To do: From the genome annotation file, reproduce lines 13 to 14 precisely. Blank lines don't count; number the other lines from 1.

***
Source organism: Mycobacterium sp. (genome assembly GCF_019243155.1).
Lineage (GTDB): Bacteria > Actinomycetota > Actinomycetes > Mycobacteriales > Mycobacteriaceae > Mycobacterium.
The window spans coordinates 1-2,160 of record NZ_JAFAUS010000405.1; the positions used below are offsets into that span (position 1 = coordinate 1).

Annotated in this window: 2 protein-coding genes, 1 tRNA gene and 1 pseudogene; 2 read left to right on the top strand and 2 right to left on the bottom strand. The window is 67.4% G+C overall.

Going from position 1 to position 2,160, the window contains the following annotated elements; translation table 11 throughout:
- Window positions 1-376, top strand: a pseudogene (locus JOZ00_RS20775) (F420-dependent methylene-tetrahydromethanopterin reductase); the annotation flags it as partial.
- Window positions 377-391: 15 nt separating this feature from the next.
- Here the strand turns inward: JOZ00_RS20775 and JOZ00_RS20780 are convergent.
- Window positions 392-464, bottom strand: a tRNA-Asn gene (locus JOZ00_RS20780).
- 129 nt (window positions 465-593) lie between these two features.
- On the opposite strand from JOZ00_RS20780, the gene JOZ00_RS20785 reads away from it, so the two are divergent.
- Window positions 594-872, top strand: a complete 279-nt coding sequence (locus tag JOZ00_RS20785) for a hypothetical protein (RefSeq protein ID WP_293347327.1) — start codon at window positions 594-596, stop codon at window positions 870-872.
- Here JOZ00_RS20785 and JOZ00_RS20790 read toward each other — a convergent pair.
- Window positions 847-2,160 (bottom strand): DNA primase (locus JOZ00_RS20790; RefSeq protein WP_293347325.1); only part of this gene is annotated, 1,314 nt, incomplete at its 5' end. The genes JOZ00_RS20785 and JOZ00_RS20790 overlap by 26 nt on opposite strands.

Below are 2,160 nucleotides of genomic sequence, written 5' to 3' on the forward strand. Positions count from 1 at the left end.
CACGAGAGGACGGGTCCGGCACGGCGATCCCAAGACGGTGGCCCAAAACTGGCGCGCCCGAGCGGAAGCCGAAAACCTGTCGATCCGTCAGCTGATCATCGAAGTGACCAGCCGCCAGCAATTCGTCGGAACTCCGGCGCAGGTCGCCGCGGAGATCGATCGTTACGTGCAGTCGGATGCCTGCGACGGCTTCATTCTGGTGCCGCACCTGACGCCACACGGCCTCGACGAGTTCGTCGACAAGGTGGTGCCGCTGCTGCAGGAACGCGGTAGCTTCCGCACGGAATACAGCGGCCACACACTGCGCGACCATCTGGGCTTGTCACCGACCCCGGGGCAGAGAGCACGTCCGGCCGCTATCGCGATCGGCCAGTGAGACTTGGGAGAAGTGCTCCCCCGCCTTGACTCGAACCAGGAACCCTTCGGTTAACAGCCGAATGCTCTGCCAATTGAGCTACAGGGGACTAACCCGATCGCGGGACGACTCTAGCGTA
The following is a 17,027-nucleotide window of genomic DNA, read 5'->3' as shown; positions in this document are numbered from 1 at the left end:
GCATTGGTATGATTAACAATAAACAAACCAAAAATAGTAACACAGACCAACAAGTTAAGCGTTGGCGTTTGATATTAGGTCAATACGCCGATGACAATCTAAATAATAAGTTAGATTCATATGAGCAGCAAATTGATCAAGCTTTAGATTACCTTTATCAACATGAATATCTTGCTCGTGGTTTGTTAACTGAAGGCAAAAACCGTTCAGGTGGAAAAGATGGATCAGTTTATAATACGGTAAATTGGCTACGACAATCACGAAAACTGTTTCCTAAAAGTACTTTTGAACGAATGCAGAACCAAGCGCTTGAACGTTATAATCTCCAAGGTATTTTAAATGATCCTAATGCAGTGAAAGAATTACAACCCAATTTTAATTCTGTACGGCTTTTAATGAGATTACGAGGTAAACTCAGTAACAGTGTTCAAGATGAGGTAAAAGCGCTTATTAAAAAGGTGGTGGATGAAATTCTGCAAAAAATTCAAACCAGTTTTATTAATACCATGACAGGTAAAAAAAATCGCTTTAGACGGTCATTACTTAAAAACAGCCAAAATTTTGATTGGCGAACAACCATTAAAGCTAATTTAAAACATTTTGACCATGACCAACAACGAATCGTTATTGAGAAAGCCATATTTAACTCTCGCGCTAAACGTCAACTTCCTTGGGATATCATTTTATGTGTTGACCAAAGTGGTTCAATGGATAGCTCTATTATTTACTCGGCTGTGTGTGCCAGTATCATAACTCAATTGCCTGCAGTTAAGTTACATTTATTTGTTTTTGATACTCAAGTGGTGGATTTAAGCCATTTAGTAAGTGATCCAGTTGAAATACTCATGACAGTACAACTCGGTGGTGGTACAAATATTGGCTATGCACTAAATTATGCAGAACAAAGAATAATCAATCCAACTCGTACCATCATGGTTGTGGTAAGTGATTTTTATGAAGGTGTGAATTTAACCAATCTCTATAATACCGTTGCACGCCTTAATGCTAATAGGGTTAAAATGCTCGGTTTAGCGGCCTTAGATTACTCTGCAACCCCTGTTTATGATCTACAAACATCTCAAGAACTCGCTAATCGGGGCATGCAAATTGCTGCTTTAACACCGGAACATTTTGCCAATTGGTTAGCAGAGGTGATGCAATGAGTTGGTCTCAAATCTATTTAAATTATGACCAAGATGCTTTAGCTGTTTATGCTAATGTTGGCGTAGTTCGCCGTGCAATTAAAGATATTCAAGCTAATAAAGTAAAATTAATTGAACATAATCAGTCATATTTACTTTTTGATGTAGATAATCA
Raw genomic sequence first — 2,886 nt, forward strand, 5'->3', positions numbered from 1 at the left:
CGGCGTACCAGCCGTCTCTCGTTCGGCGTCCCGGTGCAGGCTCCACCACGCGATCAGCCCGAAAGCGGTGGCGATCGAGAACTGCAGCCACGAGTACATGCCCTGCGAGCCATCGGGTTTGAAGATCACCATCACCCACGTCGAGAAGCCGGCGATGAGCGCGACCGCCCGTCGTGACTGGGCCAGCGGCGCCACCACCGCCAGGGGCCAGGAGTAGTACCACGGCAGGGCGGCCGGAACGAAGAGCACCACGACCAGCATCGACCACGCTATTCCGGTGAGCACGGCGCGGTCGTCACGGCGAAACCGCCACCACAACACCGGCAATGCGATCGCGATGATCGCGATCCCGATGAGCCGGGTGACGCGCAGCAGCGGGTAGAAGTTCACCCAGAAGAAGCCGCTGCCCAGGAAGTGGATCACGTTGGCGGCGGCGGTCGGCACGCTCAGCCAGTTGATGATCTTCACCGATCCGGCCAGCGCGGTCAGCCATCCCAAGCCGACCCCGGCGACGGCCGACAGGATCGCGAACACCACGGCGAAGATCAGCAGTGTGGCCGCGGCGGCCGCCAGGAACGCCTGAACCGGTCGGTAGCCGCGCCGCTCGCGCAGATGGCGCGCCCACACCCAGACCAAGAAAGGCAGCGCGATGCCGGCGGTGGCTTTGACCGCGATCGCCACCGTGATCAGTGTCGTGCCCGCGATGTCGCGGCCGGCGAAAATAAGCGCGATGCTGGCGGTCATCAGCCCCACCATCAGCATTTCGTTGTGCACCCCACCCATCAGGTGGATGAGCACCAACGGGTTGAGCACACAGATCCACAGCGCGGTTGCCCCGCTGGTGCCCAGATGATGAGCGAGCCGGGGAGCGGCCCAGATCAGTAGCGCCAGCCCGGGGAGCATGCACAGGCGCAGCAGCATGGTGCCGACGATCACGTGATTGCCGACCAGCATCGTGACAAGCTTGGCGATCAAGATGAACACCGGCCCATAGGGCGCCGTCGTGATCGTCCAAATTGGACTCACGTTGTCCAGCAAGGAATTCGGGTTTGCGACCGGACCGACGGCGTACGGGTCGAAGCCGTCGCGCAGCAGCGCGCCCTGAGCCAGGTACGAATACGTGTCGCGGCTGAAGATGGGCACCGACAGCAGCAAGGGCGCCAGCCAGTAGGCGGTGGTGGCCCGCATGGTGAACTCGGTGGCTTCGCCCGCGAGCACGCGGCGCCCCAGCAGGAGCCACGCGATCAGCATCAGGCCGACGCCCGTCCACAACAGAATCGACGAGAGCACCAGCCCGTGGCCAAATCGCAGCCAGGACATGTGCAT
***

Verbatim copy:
- Here JOZ00_RS20785 and JOZ00_RS20790 read toward each other — a convergent pair.
- Window positions 847-2,160 (bottom strand): DNA primase (locus JOZ00_RS20790; RefSeq protein WP_293347325.1); only part of this gene is annotated, 1,314 nt, incomplete at its 5' end. The genes JOZ00_RS20785 and JOZ00_RS20790 overlap by 26 nt on opposite strands.